In a Dark Dark Room

Dania Chavez, Brimstone Reporter

‘In a Dark Dark Room,’ as the song goes. Is it an early reader book? Early readers are mass-produced children’s books that are specifically written to help children learn to read independently. They come in various levels for children to progress through, and they follow specific formatting rules to help a child along. These rules may include how long or short a line of text should be, the font size, the amount of white space around the text, and the book’s pictures, rather than simply complementing the text, actually need to mirror it.

If you’re a bookseller, librarian, or teacher, you know how quickly this collection can outgrow its shelf space because new books keep coming out, and older titles are still very useful for young readers, even if many of them become a little outdated over time. It’s just my opinion, and it’s just that because of how many books are produced and the format rules, there are relatively few stories and authors that stand out as impactful memorable stories. Of course, Dr. Suess pioneered the practice of making early readers more fun to read, and other standout authors include Arnold Lobel and Mo Willems, and you probably have some favorites as well.

The goal is to create an early reader that is both fun and functional for a child, but back to ‘In a Dark Dark Room,’ Alvin Schwartz managed to translate some pretty scary folklore and urban legends into this format, and he made it age-appropriate for early elementary kids. With the help of his wife, who was a teacher at the time, he followed the rules of an early reader format, but this simplified format is still a wildly successful scary story collection, and to me, it stands alone as a true horror book.

There are gently spooky early readers in this format, but a lot of them are Halloween riffs on popular characters like Amelia Bedialla or the Berenstain Bears. There isn’t much out there for a youngster who enjoys a genuinely strange and truly frightening story, which is unfortunate because spooky stories make excellent narrative sense for an early reader. Every tale in ‘In a Dark Dark Room’ has a strong narrative pull that entices the reader to keep reading, which can aid a novice or developing reader in pushing through the difficult portions. ‘Scary Stories to Tell in the Dark’ may be Schwartz’s legacy, and it is well deserved, but I believe his masterpiece is ‘In a Dark Dark Room.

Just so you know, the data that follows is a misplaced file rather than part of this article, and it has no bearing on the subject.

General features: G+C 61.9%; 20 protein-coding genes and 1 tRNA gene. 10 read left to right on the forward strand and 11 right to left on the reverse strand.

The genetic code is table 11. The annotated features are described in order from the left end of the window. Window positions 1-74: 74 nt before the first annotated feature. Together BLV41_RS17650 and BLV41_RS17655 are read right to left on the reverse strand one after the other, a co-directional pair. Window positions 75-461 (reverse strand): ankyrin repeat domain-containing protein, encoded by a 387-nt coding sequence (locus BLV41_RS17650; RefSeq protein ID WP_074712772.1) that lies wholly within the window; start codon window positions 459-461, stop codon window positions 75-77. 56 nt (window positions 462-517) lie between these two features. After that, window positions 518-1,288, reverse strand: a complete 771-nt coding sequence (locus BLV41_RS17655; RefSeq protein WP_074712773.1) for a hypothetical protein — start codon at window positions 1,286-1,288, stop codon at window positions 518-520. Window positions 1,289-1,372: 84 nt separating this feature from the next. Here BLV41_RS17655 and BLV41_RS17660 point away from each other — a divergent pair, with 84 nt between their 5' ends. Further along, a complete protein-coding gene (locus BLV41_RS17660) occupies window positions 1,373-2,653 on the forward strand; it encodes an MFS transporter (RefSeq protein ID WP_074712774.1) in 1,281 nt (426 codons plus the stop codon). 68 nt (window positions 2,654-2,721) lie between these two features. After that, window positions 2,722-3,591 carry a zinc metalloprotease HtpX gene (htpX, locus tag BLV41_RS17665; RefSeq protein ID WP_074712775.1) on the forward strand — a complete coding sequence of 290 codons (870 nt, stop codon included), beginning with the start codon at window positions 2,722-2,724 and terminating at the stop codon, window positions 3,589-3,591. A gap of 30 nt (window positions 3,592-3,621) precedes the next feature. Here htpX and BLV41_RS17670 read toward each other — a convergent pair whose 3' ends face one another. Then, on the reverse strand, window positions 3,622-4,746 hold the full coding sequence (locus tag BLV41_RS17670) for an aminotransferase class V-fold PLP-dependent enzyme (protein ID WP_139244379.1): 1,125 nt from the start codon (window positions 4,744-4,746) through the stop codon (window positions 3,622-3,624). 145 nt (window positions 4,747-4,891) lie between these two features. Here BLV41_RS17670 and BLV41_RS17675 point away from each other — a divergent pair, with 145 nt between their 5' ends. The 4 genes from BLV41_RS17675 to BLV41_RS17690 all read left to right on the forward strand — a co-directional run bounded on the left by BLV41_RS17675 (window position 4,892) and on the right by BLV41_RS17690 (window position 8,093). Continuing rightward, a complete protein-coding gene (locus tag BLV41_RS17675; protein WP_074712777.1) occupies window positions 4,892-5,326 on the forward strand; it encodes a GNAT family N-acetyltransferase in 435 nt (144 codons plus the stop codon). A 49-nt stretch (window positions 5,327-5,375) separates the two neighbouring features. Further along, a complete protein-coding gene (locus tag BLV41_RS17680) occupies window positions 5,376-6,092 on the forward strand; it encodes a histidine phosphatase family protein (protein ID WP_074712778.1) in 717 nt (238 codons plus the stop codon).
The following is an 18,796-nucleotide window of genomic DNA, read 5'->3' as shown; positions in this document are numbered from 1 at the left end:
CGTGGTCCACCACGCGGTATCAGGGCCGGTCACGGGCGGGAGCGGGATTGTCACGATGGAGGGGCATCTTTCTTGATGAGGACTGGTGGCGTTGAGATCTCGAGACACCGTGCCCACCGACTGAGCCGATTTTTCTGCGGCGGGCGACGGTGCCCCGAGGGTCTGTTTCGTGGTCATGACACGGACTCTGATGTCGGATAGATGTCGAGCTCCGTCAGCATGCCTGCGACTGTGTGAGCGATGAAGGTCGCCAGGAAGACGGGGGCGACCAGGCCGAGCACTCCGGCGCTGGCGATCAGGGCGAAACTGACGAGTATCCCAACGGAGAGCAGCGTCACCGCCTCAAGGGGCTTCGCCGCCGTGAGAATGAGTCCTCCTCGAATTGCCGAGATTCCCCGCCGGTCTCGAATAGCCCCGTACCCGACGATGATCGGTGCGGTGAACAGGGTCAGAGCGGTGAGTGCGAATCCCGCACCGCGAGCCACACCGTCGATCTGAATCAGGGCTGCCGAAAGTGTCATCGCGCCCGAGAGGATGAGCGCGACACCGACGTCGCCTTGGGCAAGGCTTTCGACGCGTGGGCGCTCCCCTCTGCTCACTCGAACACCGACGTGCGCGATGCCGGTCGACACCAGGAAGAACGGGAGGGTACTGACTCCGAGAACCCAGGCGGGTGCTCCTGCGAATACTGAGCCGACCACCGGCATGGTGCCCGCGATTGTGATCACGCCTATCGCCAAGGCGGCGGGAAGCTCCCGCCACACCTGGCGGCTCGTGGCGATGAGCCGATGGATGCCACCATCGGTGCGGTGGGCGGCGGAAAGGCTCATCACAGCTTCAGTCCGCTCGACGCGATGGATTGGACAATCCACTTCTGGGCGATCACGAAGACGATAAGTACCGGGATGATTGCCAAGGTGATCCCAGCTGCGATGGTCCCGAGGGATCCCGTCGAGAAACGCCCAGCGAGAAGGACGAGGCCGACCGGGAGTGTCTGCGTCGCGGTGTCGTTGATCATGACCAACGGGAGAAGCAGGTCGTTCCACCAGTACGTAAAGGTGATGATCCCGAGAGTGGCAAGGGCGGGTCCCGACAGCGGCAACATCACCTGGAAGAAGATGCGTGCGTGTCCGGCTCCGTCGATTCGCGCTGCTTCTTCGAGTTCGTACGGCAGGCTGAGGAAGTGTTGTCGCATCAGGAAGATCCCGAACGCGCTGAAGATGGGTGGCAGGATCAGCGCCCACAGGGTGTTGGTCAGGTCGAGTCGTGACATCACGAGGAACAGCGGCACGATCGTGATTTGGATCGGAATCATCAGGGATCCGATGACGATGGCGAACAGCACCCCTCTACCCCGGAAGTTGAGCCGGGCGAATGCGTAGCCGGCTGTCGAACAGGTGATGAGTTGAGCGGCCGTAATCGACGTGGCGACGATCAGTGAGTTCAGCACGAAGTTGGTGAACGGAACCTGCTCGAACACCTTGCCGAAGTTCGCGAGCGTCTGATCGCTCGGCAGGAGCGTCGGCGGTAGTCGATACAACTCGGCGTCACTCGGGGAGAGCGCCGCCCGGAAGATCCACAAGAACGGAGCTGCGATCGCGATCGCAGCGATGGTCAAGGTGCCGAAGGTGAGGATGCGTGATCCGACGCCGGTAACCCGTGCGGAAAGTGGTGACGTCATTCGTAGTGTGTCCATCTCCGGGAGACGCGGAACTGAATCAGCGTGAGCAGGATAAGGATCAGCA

“The Green Ribbon”, a short story in the Dark Dark Room, has had a very strong impact on many people. Many youngsters read this book since they are early readers. Schwartz’s talent of transforming dread into children’s literature is also a factor. You were either traumatized or affected as a result of it.The Green Ribbon” is a story between a guy and a girl that begins with a charming love story. Jenny is her name in the Alvin Schwartz adaptation, and she wears a green ribbon around her neck at all times. Alfred, her suitor, is perplexed as to why she wears the green ribbon all the time. She refuses to inform him and says she will when the moment is perfect. Jenny and Alfred marry and have a lovely life together as time passes. The green ribbon remains permanently attached to her neck. Jenny is on her deathbed when Jenny and Alfred are both quite elderly. Alfred wonders whether he can finally figure out why she wears her green ribbon all the time. She claims that he is capable of removing it. When he does, her head falls off.

It’s a delectable story. Many individuals have distinct recollections of this terrifying story scaring and delighting them as children including myself. As one fellow student recalls “It was horrifying! I had to read it in school…”. Given the scary season, this could be the ideal moment to revisit the narrative, relive the anguish this story may have inflicted on you as a child, and experience some good ol’ deja vu.